(180ag) Dynamic Modeling of the Modifed Claus Process
For consideration in Environmental Remediation and Waste Management
The purpose of the current study is to investigate the transient behavior of the Claus process used for sulfur removal from coal-fired IGCC plants. To accomplish this, chemical kinetics for reactions taking place within the reaction furnace and the waste heat boiler were identified and used as the model basis rather than the more commonly used methods of restricted equilibrium or correlations. To model the system, a dynamic, pressure driven simulation of the process was carried out within the Aspen Plus Dynamics® process simulator. It was desired to determine the effects of feed composition, temperature and pressure on the performance of the Claus process and how effects of variation in feed conditions will propagate in the system. Verification of the developed steady state model was accomplished using available published plant data for the output of the reaction furnace and waste heat boiler as well as a comparison of the results of this model with predicted products from TSWEET®. In determining the dimensions of the reaction furnace, typical configurations and sizes were found within the literature. To determine heat transfer coefficients of the waste heat boiler along the length of the waste heat boiler, Aspen HTFS+® was used and the variations in the heat transfer coefficient were modeled across the length of the waste heat boiler, typically beginning near 80 W m-2 K-1 and dropping to 20 W m-2 K-1 towards the end.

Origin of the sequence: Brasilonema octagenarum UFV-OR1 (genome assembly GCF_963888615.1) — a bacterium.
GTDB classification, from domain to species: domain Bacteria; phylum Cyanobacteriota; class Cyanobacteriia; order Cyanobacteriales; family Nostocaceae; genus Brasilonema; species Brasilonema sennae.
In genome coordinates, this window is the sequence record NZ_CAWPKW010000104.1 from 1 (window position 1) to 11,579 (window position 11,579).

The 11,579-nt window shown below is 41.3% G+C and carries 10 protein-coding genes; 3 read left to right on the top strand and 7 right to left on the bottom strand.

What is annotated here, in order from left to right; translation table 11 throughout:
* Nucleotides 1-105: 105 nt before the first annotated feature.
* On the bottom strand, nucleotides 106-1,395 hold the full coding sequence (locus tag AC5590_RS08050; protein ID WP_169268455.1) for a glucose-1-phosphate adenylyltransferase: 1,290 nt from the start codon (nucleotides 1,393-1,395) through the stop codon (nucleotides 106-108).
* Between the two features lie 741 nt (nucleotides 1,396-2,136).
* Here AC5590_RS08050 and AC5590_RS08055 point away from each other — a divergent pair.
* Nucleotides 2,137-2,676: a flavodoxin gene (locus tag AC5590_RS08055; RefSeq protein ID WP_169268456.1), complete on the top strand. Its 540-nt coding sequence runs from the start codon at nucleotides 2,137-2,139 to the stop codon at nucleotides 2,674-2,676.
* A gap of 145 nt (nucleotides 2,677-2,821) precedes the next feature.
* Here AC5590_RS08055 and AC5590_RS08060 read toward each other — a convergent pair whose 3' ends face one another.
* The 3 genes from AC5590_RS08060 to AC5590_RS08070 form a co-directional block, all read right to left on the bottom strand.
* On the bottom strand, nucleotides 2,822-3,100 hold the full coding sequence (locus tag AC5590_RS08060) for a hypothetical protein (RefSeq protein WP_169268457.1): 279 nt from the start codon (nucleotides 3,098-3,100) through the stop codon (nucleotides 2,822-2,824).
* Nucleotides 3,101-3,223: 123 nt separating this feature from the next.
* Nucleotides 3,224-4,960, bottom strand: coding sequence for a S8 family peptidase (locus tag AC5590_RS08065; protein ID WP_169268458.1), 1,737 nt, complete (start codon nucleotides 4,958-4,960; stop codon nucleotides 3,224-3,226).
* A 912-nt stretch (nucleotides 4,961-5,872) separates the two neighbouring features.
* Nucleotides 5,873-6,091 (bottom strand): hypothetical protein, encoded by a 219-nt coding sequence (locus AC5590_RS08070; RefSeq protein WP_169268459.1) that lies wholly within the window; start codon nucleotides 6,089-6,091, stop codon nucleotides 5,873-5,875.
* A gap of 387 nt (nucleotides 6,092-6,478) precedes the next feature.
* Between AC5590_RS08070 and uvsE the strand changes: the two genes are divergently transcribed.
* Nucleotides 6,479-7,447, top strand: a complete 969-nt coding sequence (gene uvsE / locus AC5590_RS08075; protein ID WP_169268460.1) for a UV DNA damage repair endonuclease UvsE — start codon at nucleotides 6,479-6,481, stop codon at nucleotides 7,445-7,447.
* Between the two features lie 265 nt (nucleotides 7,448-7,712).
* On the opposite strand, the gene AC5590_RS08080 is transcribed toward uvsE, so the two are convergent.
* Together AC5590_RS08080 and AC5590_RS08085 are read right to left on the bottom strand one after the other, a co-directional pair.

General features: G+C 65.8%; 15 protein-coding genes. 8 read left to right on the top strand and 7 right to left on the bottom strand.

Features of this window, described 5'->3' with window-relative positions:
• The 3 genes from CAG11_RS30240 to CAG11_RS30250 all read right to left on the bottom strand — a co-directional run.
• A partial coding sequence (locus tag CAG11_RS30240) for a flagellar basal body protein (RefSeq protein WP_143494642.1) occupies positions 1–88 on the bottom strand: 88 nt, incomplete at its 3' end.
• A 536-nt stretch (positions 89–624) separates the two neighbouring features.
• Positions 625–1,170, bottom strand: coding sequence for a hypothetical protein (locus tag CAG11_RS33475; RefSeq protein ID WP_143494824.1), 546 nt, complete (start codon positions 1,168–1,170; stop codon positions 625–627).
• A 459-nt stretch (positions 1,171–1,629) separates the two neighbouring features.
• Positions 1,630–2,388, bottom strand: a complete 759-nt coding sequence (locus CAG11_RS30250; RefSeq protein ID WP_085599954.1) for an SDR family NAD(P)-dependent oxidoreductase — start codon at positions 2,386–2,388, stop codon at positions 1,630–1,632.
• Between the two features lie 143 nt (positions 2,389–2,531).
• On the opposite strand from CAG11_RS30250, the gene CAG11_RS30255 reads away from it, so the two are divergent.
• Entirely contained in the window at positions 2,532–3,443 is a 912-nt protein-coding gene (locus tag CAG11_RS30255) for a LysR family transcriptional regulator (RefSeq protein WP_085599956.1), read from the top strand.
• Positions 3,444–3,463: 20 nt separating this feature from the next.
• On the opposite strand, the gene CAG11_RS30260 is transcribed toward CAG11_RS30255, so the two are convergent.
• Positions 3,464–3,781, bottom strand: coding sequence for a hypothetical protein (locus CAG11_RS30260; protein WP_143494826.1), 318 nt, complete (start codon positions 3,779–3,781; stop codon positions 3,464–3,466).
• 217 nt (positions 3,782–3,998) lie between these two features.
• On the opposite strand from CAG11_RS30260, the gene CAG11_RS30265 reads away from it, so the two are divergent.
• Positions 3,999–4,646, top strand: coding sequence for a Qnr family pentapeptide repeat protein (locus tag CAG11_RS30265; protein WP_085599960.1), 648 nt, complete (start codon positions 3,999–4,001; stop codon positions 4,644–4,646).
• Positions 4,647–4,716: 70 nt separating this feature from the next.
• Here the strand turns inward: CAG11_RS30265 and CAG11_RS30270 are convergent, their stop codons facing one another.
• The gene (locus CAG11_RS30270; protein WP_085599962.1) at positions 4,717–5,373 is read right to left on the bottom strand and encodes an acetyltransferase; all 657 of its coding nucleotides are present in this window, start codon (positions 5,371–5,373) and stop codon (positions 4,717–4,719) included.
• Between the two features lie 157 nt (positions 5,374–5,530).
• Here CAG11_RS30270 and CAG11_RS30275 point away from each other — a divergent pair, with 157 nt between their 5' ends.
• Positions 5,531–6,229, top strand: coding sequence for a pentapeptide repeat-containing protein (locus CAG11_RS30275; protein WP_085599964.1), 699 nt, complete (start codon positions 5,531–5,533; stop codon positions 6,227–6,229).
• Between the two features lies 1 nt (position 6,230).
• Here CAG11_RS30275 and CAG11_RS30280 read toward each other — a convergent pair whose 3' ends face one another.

The configuration of interest for this study was a split flow furnace with a 95% oxygen feed, two catalytic reactors and sulfur condensers. The feed to the process is high concentration NH3 and CO2 stream from a sour water stripper and a high concentration CO2 and H2O acid gas, with furnace residence times of 0.5 to 2.0 seconds. Waste heat boiler configurations were made to ensure a mass flux of 6 – 7 kg m-2 s-1 through the tubes.
Results of the steady state and dynamic simulations will be discussed and the implications of changes in IGCC feeds and operating variables on the composition of the tail gas from the Claus unit will be discussed.